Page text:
Thursday, February 2, 2017
Repeal and ... then what?
We held a retreat before the presidential inauguration for the Board of Governors of Northwell Health Physician Partners. Because we have matured as an organization, the agenda was different from recent years. Instead of asking “big questions” about what the group is and should be, we focused on providing information to the Board, and on addressing ways in which we could reduce physician burnout.
Given the inauguration of the new president, and his party's pledge to repeal the Affordable Care Act (ACA), one of the informational sessions was devoted to how the changeover in Washington may affect health care policy. We heard from Northwell Health's head of government affairs, and from a former senate staffer who now works for a firm that provides our organization with insight into what is going on inside the beltway.
The speakers were knowledgeable and engaging, and I am confident that their description of the incoming administration and of the plans being laid by the new congress was accurate and insightful. It is no criticism of them to also say that I found their description appalling, frightening, and depressing.
Here are a few “highlights”:
• Despite having 8 years to figure out what brilliant alternative to Obamacare they would like to see, it seems that Republicans have no plan beyond repeal. That means no plan to preserve coverage for the millions of Americans who gained health insurance coverage for the first time because of the ACA, and no plan to preserve some of the universally popular elements of insurance reform that the ACA mandated, such as the elimination of life-time caps on coverage, the extension of parental insurance benefits to children up to age 26, and the ability to purchase insurance despite pre-existing conditions.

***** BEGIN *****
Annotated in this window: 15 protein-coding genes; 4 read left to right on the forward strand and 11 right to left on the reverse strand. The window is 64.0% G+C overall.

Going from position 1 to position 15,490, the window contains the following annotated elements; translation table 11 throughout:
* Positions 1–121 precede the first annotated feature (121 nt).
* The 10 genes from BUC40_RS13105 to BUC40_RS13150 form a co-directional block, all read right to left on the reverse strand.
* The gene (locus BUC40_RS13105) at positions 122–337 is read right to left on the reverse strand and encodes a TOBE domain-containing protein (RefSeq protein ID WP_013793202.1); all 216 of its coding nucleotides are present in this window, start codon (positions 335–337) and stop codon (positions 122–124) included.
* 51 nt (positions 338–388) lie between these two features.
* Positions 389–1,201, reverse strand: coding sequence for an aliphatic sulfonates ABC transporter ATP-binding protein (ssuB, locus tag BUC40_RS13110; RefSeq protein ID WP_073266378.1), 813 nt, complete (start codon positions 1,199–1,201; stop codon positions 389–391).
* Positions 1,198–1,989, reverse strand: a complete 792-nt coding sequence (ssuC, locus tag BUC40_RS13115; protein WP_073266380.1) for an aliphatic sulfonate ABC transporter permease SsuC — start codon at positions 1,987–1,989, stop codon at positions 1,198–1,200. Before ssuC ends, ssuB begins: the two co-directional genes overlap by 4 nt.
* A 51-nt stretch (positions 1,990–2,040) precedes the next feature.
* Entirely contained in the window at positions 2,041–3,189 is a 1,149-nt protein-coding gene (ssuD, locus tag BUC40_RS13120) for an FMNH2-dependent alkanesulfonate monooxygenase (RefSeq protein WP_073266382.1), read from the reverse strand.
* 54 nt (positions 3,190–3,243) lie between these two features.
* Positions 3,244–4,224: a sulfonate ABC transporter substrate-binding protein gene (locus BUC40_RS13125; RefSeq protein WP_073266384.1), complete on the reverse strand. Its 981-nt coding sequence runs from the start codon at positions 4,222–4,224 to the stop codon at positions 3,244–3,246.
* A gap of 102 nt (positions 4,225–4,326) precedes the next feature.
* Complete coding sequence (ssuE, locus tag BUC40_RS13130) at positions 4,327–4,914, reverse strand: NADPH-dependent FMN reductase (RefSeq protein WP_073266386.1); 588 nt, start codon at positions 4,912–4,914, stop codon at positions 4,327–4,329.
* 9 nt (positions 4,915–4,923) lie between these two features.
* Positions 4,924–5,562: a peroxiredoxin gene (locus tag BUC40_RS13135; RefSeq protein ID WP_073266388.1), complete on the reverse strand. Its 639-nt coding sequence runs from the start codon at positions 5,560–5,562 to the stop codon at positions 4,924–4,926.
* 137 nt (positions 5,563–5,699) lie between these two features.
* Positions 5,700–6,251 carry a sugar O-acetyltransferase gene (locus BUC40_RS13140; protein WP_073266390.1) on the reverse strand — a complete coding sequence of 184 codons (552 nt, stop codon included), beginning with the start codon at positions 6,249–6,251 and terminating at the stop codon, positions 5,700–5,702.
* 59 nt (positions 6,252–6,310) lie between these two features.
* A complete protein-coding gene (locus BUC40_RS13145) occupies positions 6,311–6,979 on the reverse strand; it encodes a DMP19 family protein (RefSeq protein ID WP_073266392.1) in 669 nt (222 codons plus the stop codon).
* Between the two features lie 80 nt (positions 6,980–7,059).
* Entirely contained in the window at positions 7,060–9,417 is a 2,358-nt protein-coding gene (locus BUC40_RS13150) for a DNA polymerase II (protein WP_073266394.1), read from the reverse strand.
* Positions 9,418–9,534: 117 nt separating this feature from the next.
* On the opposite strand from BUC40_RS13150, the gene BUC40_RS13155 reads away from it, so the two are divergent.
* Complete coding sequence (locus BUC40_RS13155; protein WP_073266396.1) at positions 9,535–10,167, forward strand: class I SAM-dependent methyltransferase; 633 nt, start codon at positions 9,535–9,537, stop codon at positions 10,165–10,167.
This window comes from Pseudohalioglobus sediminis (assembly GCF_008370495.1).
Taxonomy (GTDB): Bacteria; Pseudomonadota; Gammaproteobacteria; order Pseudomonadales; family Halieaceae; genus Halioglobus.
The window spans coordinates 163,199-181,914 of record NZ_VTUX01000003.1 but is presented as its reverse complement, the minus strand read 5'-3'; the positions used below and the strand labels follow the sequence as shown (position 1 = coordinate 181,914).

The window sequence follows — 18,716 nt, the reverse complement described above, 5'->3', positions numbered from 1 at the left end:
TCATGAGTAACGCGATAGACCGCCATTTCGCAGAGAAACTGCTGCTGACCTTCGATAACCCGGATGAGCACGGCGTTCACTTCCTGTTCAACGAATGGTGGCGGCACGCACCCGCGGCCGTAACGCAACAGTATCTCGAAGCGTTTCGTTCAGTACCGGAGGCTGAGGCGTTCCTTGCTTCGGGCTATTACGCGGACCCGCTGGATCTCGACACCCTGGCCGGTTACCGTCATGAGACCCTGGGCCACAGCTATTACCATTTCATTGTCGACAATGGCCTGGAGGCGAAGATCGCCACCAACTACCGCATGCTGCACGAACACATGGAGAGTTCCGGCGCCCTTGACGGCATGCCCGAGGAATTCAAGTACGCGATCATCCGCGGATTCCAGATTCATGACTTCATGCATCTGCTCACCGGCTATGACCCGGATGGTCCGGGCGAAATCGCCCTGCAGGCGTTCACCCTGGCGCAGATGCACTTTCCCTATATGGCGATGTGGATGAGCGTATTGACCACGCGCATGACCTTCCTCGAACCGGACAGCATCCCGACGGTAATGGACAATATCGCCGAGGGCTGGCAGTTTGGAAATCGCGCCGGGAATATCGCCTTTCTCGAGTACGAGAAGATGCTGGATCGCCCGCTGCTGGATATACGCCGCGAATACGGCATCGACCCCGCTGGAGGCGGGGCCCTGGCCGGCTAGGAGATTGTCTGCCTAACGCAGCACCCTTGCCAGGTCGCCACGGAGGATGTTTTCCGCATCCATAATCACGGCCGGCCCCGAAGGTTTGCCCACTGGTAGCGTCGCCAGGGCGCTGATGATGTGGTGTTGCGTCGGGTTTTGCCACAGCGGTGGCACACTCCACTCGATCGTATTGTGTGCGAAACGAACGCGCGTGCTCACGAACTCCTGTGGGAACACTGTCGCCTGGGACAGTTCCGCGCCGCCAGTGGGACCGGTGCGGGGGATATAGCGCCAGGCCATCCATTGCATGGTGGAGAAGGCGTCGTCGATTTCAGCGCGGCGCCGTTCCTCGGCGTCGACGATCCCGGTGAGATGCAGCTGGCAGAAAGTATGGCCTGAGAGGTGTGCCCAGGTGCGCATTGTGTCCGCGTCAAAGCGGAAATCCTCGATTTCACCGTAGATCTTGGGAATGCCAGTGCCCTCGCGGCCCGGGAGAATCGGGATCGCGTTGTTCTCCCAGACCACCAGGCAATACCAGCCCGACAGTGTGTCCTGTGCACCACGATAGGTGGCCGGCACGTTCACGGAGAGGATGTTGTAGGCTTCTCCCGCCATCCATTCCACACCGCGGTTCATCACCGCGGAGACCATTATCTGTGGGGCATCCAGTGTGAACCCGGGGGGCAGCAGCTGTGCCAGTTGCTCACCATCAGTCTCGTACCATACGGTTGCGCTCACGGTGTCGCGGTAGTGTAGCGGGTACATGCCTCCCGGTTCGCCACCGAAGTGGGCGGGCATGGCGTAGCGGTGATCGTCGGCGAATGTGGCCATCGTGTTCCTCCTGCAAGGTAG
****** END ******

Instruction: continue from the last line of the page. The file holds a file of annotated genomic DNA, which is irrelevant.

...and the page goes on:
• When asked how it is that the Republican majority had no plan even though they voted to repeal the ACA 63 times the answer was, more or less, that they never had to have a plan when they were in the minority, and now find themselves not unlike the dog who was chasing the bus and now, having caught it, doesn't know what to do with it.
• There seems to be no understanding among our elected leaders that the issues driving up health care costs are not a consequence of the ACA, and that repealing it will not magically reduce the cost of care or its consequences, like the growing prevalence of high-deductible insurance plans and narrow-networks.
• There seems to be more magical thinking when it comes to willfully ignoring the fact that the only way to make insurance affordable in the absence of caps and coverage denial is to spread the risk, either by making everybody buy it or by providing it through some government sponsored program.
• Tom Price, the nominee for Secretary of Health and Human Services, sounds like he would like nothing more than for medical practice to return not just to pre-ACA, but probably to pre-Medicare, if not pre-history. He may fancy himself a champion of doctors, but he certainly doesn't speak for me if he rejects the need to move away from fee-for-service to value-based payment, rejects the need to measure outcomes of care and improve care delivery, and rejects the need to assure access to care for all Americans. Someone should also really tell him that the best care is not being delivered by individual doctors in private offices, but by integrated physician-led, multispecialty medical groups.
All in all, it was a picture of ignorance combined with recklessness, a combination that usually ends in disaster.
What do you think?
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